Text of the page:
This weekend marks the 50th anniversary of the Immigration and Nationality Act — the law that created the US immigration system as we know it today.
What the Immigration and Nationality Act did
The INA replaced the overtly racist immigration regime of the mid-20th century, which fully banned immigration from Asia or Africa and set strict national quotas designed to limit immigration from southern and eastern Europe. The quotas were based on the ethnic balance of the 1890 census — when, in the opinion of the Congress of the time, the United States was still a properly "white" country and wasn't in danger of being overrun with Italians and Jews.
The Immigration and Nationality Act replaced this with the legal immigration system we still use today. There's a flat cap on how many immigrants per country can immigrate each year, but individual immigrants aren't approved or denied based on where they come from. Instead, they're admitted largely through family members in the US; temporary work permits for specific employers; or refugee status or asylum (along with assorted other, smaller categories).
You can see the results in the chart above, which displays the number and origins of immigrants — naturalized citizens, legal immigrants, and unauthorized immigrants — living in the United States during the 1960 census (before the INA) and during each decade after.
In 1960, immigrants to the US were overwhelmingly European. Furthermore — at least partly because so few eastern and southern Europeans had been allowed into the country under the quota system — Jewish and Italian Americans had largely assimilated into the US, and were considered white in a way they weren't in the 1920s. But really, there were relatively few immigrants in the US at all.
The INA opened the door to millions of immigrants. The percentage of the US population that is foreign-born is almost as large today as it was during the peak of US immigration at the turn of the 20th century — when unlimited numbers of immigrants from Europe could come to the United States, but when there were only half as many people living in the US as there are today.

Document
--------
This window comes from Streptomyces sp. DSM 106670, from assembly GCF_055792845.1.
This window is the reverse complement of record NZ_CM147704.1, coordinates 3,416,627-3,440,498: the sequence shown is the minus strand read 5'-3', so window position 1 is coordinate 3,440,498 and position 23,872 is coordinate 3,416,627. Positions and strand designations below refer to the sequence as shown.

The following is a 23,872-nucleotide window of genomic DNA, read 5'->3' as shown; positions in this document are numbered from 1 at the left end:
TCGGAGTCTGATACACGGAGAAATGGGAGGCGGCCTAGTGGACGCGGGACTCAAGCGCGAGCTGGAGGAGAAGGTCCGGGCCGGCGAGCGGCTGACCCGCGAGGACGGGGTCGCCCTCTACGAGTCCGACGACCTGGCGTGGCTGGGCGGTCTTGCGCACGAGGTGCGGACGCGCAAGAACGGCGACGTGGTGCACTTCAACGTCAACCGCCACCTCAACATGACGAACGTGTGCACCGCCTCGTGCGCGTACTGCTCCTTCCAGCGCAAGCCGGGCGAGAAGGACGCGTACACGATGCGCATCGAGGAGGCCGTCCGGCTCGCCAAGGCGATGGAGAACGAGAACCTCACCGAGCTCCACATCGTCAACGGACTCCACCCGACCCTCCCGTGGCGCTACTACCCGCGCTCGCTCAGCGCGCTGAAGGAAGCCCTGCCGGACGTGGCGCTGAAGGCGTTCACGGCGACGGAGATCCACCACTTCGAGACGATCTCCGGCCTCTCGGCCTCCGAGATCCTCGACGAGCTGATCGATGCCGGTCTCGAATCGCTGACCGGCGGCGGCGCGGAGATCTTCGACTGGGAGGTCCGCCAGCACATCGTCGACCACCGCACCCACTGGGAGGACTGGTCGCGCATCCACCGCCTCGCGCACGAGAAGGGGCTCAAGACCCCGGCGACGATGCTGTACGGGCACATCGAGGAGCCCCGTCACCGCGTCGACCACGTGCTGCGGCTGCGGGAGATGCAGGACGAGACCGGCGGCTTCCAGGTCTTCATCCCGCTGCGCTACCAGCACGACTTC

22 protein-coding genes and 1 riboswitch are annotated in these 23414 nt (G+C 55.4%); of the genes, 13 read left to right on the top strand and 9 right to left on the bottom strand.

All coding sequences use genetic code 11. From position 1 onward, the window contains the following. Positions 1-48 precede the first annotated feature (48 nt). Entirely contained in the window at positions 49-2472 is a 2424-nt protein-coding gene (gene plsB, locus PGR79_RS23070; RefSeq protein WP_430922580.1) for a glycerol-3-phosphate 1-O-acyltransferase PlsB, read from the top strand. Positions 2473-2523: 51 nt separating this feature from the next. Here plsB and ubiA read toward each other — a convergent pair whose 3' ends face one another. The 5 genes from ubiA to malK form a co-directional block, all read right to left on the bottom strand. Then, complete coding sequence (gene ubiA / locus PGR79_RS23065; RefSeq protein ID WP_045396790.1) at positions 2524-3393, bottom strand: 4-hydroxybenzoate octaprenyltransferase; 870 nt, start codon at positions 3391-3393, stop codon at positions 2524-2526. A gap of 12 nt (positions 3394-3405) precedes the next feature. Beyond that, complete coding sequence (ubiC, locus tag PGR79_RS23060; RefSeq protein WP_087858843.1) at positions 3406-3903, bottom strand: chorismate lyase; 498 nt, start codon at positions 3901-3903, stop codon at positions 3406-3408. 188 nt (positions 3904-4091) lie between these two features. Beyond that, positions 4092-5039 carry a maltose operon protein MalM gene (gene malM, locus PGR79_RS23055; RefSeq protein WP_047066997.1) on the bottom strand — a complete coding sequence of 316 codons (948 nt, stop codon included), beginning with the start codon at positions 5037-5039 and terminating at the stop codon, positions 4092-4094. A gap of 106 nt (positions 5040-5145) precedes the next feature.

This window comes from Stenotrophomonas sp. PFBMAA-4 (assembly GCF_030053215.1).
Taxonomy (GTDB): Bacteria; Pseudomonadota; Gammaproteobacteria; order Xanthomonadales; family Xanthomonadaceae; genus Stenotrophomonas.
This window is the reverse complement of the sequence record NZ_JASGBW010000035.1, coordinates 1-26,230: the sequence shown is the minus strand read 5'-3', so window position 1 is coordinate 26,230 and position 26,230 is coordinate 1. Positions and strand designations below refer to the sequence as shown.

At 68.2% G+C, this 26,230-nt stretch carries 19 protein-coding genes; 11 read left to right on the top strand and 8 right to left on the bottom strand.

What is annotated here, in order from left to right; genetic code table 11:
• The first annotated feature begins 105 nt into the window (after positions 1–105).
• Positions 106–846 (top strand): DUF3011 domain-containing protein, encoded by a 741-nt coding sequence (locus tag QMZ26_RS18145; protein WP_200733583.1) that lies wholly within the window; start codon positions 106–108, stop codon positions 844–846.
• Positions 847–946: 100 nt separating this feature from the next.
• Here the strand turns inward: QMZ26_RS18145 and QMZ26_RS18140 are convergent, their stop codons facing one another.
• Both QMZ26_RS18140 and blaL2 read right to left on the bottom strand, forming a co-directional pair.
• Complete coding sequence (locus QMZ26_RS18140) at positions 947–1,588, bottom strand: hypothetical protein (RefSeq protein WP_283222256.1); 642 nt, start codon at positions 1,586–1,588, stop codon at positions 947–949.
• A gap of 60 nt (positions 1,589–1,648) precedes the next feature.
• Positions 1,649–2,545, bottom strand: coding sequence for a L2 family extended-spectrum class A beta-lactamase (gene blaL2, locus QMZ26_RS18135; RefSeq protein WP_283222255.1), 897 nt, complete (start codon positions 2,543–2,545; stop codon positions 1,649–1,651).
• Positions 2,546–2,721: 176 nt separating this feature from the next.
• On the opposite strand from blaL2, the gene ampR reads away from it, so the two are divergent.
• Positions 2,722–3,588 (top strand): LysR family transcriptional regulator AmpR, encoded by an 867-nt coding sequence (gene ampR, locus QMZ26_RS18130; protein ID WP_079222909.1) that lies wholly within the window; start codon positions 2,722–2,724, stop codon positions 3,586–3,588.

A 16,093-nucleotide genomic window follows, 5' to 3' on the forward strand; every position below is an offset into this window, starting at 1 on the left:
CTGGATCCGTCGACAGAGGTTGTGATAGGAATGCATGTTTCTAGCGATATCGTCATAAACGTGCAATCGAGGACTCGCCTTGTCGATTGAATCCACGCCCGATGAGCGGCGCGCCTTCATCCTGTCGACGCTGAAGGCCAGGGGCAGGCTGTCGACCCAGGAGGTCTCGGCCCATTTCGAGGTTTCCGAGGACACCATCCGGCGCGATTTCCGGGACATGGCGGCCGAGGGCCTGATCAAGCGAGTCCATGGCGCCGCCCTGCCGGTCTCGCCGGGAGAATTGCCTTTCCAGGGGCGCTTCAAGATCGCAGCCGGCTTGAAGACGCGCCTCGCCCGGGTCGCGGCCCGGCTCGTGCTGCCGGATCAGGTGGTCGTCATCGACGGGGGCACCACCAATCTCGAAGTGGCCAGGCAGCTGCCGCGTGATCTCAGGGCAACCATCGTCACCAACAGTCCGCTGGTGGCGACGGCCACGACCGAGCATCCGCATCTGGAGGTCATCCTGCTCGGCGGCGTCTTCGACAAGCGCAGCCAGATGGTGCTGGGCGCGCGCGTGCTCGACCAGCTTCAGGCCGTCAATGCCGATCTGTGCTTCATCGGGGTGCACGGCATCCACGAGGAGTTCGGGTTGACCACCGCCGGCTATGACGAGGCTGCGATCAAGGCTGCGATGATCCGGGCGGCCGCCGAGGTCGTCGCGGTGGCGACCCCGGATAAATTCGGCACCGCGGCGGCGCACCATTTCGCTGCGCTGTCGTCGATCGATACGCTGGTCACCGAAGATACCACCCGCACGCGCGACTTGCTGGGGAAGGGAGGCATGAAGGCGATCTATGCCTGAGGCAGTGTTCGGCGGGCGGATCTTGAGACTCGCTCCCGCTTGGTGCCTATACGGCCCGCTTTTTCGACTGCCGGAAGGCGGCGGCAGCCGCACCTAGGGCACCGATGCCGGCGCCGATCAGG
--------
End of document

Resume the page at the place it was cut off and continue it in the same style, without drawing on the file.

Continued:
Changing the face of immigration to the US
What's arguably more important is that the INA changed the face of immigration to the United States. In the quota-based decades before the INA, permanent immigrants to the US were overwhelmingly white. Mexicans often came as seasonal workers (through the bracero program), but were required to go home for a portion of every year — and since it was easy to return the next year, and workers' families had to stay in Mexico, they didn't have much reason to overstay.
The INA created the large-scale Latin American migration of the late 20th century. For one thing, it allowed more Latin Americans to come to the US legally — especially Latin Americans from countries other than Mexico. But as sociologist Doug Massey recently explained in the Washington Post, it also created unauthorized immigration as we know it,
The large, seasonal bracero program was ended, and assigning an equal number of permanent immigration slots to each country meant that Mexicans who qualified to immigrate through their families had to wait for years or decades for a slot to free up. (In recent years, India, China, and the Philippines have developed the same problem: Enough immigrants from those countries have settled down, gotten green cards or citizenship, and petitioned for their relatives to join them that they've run up against the per-country quota.) Combine that with increased border enforcement during the end of the 20th century and beginning of the 21st that made it much more dangerous to slip back and forth across the border for seasonal work, and you get the current situation: a population of 11 million full-time, long-settled unauthorized immigrants, most (though not all) of whom come from Mexico and the rest of Latin America.
Meanwhile, the INA allowed widespread African and (especially) Asian migration of a type the US hadn't really ever seen before. (Previous migration from Africa had been, ahem, entirely forced.) And as you can see from the chart, while the growth of Latin American immigration to the US has slowed — overwhelmingly due to the fact that very few unauthorized immigrants have come into the US since 2007 — the number of Asian-American immigrants keeps growing at a steady clip. According to census data, more people moved from China to the US in 2014 than from Mexico. And the Pew Research Center projects that sometime before 2055, Asians will surpass Latin Americans as America's largest immigrant group.